A group of protesters gathered at the Governor’s Mansion in Carson City in favor of reopening Nevada’s economy on May 16, 2020. Reno Gazette Journal
Bars, gyms and plenty of other businesses are still waiting to open their doors
Update: 8:46 p.m.
Gov. Steve Sisolak announced details of the state’s Phase 2 reopening late Tuesday, which begins Friday.
In Phase 2, these businesses are opening, with additional restrictions:
- Bars not serving food
- Aesthetic service establishments
- Spas and massage therapy
- Body art and piercing establishments
- Gyms, fitness facilities
- Recreational areas and pools
- Movie theaters, bowling centers, arcades
Gaming is on track for a June 4 phased-in reopening. Nevada state parks will be limited to day-use and overnight stays with restrictions.
Nightclubs, adult entertainment establishments and brothels remain closed in Phase 2.
UPDATE: 4:45 p.m.:
Gov. Steve Sisolak canceled a planned live address about Phase 2 of Nevada’s reopening plan on Tuesday because he was potentially exposed to the coronavirus.
Four hours later, his office nixed plans to release a pre-recorded video address about the blueprint, citing technical and logistical difficulties caused by a staff-wide quarantine.
“In a little bit my team will be scheduling a Q&A call with the press to review Phase 2,” Sisolak added in a late Tuesday tweet. “Trust me, I know this isn’t ideal. I was excited to deliver this exciting news to Nevadans directly, but I still want to make sure you receive the information tonight. Stay tuned…”
In a statement, spokeswoman Meghin Delaney said Sisolak initially called off the event after learning he had visited an unnamed workplace where an employee – who was not in the building at the time – later reported testing positive for COVID-19.
Delaney said the governor is scheduled to take a COVID-19 test on Wednesday morning. He later tweeted he had not experienced any virus symptoms in the five days since the potential exposure. A post to the governor’s Twitter account shows he visited the state’s unemployment office on May 21.
Nevada business owners are sure to be watching closely as Gov. Steve Sisolak sets a date for the next phase of the state’s coronavirus recovery plan.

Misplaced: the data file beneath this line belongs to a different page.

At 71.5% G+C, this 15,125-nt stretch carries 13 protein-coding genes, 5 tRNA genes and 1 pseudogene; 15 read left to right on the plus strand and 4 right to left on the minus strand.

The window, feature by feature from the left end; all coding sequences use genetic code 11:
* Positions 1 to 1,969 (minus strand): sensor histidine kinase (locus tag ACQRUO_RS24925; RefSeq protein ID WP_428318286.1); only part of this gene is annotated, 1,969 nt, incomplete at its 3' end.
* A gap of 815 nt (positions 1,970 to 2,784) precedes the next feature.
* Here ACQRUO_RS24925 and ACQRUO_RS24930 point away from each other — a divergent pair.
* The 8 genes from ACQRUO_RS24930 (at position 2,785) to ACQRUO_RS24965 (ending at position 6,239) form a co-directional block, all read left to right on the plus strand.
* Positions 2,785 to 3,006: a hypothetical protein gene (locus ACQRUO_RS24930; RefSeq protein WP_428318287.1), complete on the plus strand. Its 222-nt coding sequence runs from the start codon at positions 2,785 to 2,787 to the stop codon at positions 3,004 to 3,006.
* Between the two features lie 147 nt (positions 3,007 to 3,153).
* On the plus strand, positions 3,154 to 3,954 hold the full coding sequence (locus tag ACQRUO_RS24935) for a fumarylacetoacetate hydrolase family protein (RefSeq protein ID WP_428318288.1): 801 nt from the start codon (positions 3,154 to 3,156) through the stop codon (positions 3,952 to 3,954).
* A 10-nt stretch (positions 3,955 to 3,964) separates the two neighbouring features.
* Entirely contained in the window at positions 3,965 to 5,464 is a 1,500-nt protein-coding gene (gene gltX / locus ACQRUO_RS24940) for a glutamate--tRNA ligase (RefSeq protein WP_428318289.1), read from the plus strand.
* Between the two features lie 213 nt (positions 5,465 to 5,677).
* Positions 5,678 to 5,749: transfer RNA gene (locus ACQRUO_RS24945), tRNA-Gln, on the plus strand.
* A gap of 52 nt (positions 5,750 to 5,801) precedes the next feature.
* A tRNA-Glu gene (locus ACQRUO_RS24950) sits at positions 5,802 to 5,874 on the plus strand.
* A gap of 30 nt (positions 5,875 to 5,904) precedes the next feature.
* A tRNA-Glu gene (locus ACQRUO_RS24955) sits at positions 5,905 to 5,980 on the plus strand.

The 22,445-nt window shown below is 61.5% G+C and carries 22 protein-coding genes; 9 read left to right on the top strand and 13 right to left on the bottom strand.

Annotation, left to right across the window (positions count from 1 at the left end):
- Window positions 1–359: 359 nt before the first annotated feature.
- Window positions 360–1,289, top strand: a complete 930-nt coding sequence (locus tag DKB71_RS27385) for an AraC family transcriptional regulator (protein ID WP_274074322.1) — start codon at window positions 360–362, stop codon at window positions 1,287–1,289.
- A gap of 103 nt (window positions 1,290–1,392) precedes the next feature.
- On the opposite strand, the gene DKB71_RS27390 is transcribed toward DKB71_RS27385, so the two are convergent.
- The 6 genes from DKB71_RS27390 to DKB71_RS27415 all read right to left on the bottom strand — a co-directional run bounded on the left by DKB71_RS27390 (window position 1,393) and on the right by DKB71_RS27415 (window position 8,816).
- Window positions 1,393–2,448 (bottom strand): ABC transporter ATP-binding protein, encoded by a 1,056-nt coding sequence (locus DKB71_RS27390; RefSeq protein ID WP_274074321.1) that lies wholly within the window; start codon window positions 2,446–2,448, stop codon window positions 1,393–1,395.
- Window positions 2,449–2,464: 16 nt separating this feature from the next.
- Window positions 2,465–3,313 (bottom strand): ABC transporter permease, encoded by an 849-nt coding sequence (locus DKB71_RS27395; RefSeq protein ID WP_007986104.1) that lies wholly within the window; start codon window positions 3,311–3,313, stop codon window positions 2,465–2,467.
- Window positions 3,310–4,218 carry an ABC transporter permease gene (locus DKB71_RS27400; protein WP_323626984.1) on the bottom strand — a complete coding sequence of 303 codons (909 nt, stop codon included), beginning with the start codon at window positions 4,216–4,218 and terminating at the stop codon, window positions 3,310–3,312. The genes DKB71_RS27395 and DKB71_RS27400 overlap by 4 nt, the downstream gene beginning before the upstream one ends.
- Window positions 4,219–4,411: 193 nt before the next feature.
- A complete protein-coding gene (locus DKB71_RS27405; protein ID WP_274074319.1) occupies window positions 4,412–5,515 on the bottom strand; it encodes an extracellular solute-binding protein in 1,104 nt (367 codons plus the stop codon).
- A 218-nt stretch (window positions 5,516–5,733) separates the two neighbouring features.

Sisolak has spent the last several weeks relaxing strict coronavirus-prevention measures imposed on a wide array of Silver State businesses, starting with last month’s limited reopening of smoke shops, breweries, liquor stores, pot shops, churches and recreational facilities.
A week later, the state announced it would ease longstanding restrictions on restaurants, retail stores, barber shops, auto dealerships, open-air malls and drive-in movie theaters. Then, late last week, Sisolak targeted a June 4 reopening date for casinos.
But the first-term Democrat has offered far fewer details on his blueprint to reopen bars, spas, buffets, brothels and other businesses critical to the state’s tourism-driven economy.
The governor has previously hinted that gyms, fitness centers, sports venues, movie theaters and other “high-density” facilities were unlikely to return until at least May 30.
That’s despite mounting pressure from political foes and partisan pundits who want Nevada to catch up with White House guidance that suggests many of those businesses could’ve already reopened, albeit in a limited capacity.
Sisolak is expected to open additional operations during a 5:30 p.m. speech from the state Legislature.
The RGJ will cover the event live. His remarks will also be livestreamed at leg.state.nv.us.
Here’s a short list of still-shuttered businesses in Nevada:
- Adult entertainment establishments
- Aesthetic service establishments
- Amusement and theme parks
- Arcades and other amusement venues
- Body art and body piercing establishments
- Bowling alleys
- Gyms and fitness facilities, including health clubs, yoga, barre and spin facilities
- Indoor malls
- Live entertainment venues, including theaters
- Miniature golf courses
- Movie theaters (except drive-in movie theaters)
- Recreation and community centers
- Skiing facilities
- Sporting event venues
James DeHaven is the politics reporter for the Reno Gazette Journal. He covers campaigns, the Nevada Legislature and everything in between. Support his work by subscribing to RGJ.com right here.
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